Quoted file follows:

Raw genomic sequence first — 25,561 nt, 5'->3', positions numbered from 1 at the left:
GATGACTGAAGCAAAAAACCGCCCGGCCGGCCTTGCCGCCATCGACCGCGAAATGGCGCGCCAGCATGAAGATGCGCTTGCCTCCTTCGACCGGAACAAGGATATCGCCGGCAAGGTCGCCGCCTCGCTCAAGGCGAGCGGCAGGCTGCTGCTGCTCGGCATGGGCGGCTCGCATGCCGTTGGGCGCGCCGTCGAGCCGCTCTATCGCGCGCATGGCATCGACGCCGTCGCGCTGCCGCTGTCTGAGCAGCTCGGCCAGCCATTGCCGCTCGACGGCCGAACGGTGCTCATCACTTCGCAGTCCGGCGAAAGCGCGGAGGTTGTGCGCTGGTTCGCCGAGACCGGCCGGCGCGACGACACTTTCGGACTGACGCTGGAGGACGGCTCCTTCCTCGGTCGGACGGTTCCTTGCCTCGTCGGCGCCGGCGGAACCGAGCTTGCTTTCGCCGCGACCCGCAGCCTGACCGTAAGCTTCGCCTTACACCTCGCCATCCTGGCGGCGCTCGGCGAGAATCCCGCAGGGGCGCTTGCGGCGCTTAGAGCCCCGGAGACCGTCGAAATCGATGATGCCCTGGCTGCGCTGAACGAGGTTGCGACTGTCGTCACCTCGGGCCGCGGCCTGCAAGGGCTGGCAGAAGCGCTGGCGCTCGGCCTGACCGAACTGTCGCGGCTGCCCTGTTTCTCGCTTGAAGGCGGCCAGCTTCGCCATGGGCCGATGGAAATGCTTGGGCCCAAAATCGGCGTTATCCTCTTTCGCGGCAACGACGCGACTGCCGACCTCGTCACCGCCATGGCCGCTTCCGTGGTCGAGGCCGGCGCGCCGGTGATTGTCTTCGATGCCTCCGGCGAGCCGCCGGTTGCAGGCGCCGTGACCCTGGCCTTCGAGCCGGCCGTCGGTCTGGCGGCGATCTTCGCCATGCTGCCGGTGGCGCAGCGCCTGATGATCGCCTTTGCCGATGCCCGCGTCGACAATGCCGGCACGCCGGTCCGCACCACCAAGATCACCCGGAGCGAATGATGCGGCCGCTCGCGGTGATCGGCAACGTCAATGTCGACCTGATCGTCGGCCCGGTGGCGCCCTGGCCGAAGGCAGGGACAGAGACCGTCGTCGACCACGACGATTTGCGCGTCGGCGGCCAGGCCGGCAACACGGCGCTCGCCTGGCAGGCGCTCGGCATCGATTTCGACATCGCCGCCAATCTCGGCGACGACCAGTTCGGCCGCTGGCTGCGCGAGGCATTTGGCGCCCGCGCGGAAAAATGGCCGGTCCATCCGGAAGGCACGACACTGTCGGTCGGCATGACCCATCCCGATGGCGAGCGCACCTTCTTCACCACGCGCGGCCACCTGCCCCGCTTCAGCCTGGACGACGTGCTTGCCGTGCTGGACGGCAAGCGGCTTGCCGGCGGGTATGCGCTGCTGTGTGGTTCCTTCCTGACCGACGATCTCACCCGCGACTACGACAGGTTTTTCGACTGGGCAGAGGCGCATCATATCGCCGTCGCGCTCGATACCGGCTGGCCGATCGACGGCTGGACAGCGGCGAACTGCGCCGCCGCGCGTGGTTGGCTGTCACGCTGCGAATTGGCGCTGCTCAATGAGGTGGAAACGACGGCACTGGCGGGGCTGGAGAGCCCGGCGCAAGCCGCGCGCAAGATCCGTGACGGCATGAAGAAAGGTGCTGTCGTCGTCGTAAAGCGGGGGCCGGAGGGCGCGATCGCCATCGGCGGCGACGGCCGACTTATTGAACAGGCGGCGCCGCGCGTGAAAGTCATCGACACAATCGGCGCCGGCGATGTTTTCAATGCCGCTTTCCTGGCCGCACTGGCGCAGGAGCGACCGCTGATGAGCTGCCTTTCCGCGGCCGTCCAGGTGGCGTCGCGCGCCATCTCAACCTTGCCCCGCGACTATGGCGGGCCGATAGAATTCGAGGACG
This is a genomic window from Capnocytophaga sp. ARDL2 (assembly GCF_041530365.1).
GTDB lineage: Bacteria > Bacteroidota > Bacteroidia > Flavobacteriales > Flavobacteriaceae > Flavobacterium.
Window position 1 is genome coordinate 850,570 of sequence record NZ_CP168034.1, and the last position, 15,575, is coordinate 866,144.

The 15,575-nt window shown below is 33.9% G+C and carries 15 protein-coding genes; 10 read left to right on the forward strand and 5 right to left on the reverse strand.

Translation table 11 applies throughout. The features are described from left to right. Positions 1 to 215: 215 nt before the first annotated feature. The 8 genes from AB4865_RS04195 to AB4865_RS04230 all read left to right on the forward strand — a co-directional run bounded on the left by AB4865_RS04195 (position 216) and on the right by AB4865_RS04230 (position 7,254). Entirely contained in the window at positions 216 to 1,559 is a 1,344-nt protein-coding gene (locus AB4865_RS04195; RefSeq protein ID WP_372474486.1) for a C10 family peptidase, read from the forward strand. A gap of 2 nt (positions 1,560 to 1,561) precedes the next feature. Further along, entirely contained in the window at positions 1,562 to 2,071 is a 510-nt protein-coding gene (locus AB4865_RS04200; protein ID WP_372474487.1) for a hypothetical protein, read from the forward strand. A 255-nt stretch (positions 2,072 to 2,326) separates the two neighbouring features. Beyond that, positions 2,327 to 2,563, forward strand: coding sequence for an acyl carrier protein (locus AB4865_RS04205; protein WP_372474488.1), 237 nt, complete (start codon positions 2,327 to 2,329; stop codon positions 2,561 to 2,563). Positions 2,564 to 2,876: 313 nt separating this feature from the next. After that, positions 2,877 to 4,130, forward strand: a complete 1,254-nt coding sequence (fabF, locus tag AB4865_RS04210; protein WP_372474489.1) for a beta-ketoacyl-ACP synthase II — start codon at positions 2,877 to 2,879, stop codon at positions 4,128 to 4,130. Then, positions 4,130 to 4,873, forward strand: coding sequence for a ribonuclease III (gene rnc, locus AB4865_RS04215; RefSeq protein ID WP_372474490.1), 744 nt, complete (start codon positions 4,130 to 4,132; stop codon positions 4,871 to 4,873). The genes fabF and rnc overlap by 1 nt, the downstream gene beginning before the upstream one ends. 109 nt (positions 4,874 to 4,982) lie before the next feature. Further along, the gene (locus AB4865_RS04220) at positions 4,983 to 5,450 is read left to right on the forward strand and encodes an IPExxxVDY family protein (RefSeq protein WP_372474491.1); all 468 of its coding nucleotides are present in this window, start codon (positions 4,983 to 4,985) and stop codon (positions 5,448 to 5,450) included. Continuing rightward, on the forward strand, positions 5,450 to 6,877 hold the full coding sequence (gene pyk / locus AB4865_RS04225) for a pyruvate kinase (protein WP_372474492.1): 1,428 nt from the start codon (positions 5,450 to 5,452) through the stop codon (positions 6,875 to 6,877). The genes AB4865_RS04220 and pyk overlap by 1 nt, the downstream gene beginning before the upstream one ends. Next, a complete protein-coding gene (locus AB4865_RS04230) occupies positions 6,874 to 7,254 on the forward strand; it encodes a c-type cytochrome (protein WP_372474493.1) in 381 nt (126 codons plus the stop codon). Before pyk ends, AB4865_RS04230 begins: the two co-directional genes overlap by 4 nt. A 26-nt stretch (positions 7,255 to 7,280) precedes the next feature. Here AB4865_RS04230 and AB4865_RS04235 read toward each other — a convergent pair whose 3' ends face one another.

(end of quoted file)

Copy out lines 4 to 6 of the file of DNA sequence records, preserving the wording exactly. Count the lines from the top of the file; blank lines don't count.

GTDB lineage: Bacteria > Bacteroidota > Bacteroidia > Flavobacteriales > Flavobacteriaceae > Flavobacterium.
Window position 1 is genome coordinate 850,570 of sequence record NZ_CP168034.1, and the last position, 15,575, is coordinate 866,144.

The 15,575-nt window shown below is 33.9% G+C and carries 15 protein-coding genes; 10 read left to right on the forward strand and 5 right to left on the reverse strand.